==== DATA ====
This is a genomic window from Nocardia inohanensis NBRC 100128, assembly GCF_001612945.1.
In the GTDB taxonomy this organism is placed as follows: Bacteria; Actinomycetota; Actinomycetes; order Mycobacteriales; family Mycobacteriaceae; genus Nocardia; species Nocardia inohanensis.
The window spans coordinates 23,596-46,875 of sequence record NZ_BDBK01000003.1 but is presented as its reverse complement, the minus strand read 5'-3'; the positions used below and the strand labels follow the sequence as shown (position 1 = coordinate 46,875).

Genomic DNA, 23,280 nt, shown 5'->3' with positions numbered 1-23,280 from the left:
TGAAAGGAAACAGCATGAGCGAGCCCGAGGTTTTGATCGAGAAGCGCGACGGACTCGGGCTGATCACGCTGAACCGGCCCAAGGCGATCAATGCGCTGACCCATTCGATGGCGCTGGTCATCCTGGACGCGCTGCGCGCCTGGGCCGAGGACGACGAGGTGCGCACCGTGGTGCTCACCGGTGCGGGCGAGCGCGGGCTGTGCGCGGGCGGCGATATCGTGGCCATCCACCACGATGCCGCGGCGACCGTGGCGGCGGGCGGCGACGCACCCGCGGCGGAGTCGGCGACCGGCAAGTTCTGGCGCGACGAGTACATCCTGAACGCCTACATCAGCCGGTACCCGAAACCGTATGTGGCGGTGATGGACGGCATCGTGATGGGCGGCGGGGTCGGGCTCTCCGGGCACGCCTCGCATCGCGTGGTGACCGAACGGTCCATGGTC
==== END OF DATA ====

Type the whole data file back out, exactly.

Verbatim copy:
This is a genomic window from Nocardia inohanensis NBRC 100128, assembly GCF_001612945.1.
In the GTDB taxonomy this organism is placed as follows: Bacteria; Actinomycetota; Actinomycetes; order Mycobacteriales; family Mycobacteriaceae; genus Nocardia; species Nocardia inohanensis.
The window spans coordinates 23,596-46,875 of sequence record NZ_BDBK01000003.1 but is presented as its reverse complement, the minus strand read 5'-3'; the positions used below and the strand labels follow the sequence as shown (position 1 = coordinate 46,875).

Genomic DNA, 23,280 nt, shown 5'->3' with positions numbered 1-23,280 from the left:
TGAAAGGAAACAGCATGAGCGAGCCCGAGGTTTTGATCGAGAAGCGCGACGGACTCGGGCTGATCACGCTGAACCGGCCCAAGGCGATCAATGCGCTGACCCATTCGATGGCGCTGGTCATCCTGGACGCGCTGCGCGCCTGGGCCGAGGACGACGAGGTGCGCACCGTGGTGCTCACCGGTGCGGGCGAGCGCGGGCTGTGCGCGGGCGGCGATATCGTGGCCATCCACCACGATGCCGCGGCGACCGTGGCGGCGGGCGGCGACGCACCCGCGGCGGAGTCGGCGACCGGCAAGTTCTGGCGCGACGAGTACATCCTGAACGCCTACATCAGCCGGTACCCGAAACCGTATGTGGCGGTGATGGACGGCATCGTGATGGGCGGCGGGGTCGGGCTCTCCGGGCACGCCTCGCATCGCGTGGTGACCGAACGGTCCATGGTC